Ever since the Fairness Doctrine became a thing of the past, individual stations have taken liberties with their freedom to lie.
With that freedom, broadcasters had only to entertain people, yet they could still call what they were saying, ‘News.’ Some stations really ran with it. Most people believe, like the Fairness Doctrine, that if you say you’re reporting the news, you should have to tell the truth; give facts. Opinion shows have their place, but if you’re saying that your story is accurate, then it should have to be. The Fairness Doctrine mandated that the holders of the broadcast licenses presenting issues being debated upon, generally of great importance to American citizens, to do so in an honest manner. That said, the doctrine didn’t mention that equal time had to be given to opposing views but that they at least be presented. They were to be fair, equitable, honest, and balanced. Most of all, they had to be balanced! The eighties didn’t want fair and balanced, so the doctrine was, quite unfortunately for you and I, eliminated in 1987. All of that leads us to the broadcasting of today. There’s big money in the news. There’s big money in a news station having the attention of political candidates and the ear of the white house, too. As you may have already noticed, it’s especially lucrative today. That leads us to the news of today, but lets still learn a bit more about how we got here.
Ever since the Fairness Doctrine became a thing of the past, individual ‘news’ stations have taken liberties with their newfound freedom to lie. With that freedom, these stations only had to entertain people, yet they could still state that what they were calling ‘News’ was just that. Some stations really ran with it. Most people believe, as the Fairness Doctrine clearly states, that if you say you’re reporting the news, you should have to tell the truth. Opinion shows have their place, but if you’re characterizing your story as truthful, then it should have to be. The Fairness Doctrine mandated that the holders of the broadcast licenses that were presenting issues of great importance to American citizens do so in an honest manner. That said, the doctrine didn’t say that equal time had to be given to opposing views but that they at least be presented. They were to be fair, equitable, honest, and balanced… most of all, balanced! The eighties didn’t want fair and balanced, so the doctrine was, quite unfortunately for all of us, eliminated in 1987, which leads us to the broadcasting of today. There’s big money in the news. There’s big money in a news station having the attention of political candidates and the ear of the white house, too. Examples of this are playing out before us every day.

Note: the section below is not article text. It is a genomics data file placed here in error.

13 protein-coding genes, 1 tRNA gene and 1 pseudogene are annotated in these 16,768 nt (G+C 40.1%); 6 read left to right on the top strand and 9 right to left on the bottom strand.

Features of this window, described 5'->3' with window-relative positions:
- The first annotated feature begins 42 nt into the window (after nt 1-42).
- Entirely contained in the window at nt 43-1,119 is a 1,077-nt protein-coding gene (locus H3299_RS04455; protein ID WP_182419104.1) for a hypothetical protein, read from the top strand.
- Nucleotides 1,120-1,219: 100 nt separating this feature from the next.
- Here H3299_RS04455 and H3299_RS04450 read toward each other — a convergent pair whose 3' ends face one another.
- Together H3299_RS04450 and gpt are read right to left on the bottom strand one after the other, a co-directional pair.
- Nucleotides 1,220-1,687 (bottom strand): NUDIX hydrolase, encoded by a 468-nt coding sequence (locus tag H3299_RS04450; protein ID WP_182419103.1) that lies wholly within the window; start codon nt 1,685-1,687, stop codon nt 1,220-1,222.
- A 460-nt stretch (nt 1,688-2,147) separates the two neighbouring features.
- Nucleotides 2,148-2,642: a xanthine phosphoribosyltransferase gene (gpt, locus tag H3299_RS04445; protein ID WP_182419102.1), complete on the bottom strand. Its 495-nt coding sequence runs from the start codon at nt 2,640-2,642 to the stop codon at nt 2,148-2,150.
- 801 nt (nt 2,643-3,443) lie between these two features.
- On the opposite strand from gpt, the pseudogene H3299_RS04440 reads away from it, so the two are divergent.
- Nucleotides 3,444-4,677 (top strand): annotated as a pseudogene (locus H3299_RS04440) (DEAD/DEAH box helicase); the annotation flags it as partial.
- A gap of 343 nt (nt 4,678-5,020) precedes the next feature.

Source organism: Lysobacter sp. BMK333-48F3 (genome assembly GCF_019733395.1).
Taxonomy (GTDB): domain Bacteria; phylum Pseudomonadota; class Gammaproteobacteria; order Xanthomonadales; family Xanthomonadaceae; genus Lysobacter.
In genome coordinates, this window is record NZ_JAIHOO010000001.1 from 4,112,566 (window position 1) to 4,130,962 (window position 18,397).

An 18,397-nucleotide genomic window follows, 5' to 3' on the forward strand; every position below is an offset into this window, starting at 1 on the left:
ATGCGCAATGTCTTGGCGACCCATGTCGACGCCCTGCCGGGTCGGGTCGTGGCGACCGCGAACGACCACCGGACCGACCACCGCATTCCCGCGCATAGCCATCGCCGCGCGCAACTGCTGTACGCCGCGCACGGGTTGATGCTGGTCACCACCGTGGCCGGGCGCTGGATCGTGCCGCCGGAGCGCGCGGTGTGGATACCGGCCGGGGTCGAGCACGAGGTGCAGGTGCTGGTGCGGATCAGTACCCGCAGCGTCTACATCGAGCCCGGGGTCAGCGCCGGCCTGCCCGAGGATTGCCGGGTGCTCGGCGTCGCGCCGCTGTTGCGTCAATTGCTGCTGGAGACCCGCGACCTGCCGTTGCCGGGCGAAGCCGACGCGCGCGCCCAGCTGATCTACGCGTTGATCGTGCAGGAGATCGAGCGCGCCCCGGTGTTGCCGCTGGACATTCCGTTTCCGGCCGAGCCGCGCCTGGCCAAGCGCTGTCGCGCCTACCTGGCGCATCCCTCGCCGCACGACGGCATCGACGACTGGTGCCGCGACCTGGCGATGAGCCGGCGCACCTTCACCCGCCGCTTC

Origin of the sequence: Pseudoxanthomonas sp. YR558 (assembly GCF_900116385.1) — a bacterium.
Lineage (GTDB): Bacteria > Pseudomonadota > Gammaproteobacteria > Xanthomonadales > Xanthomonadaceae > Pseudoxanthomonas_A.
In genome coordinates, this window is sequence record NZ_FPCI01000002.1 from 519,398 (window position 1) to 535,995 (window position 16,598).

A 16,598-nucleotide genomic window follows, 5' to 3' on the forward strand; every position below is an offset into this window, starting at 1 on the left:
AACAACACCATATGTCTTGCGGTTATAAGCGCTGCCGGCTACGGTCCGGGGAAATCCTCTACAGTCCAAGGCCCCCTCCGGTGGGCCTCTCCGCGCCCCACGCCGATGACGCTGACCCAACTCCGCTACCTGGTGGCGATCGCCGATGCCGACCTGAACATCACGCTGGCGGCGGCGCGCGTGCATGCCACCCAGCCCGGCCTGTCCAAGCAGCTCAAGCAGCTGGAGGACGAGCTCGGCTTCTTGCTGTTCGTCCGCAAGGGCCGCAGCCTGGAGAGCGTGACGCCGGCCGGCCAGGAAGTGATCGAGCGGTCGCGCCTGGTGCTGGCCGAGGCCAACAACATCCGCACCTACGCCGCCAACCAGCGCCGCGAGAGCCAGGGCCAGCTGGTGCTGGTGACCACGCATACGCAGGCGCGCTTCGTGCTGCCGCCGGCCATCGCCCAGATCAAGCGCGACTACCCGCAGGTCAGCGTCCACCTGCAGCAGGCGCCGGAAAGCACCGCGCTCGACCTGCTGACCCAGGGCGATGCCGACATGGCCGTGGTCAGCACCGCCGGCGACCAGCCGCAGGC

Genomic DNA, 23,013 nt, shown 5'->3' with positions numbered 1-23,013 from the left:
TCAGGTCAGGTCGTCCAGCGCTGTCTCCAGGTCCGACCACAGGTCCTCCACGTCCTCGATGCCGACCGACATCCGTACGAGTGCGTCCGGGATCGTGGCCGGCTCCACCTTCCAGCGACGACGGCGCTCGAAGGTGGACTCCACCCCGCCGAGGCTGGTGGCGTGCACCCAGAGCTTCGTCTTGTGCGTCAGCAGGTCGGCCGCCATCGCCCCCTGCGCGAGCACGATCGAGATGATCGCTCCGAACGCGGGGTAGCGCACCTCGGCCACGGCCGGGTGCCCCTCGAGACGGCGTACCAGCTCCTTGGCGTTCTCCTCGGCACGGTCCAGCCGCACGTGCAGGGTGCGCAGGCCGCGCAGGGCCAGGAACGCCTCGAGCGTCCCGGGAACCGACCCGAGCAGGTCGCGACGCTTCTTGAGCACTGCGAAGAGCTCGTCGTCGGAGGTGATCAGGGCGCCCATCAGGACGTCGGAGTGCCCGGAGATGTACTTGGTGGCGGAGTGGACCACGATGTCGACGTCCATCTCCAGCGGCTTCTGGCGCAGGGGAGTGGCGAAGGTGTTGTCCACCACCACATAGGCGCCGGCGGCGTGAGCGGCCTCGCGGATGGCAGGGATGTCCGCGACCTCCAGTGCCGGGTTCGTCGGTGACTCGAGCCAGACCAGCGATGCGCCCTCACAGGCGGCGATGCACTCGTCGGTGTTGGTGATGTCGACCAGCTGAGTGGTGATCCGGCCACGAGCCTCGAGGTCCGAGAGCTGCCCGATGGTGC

‘Bombshell’ illustrates that but then digs much further into the goings-on at Fox News behind the scenes with Roger Ailes, the man who made Fox news the colossal success that it is. Keep in mind that this film is based on actual events when you watch the impressive and dedicated actor, John Lithgow (in a fat suit), expose who Ailes really was. Ailes was an insecure and creepy scoundrel. He had a brilliant mind for what makes a company successful. Still, he was a crude, dirty and vulgar man who stopped at nothing to get what he wanted from the company, as well. And I don’t necessarily mean in the business sense.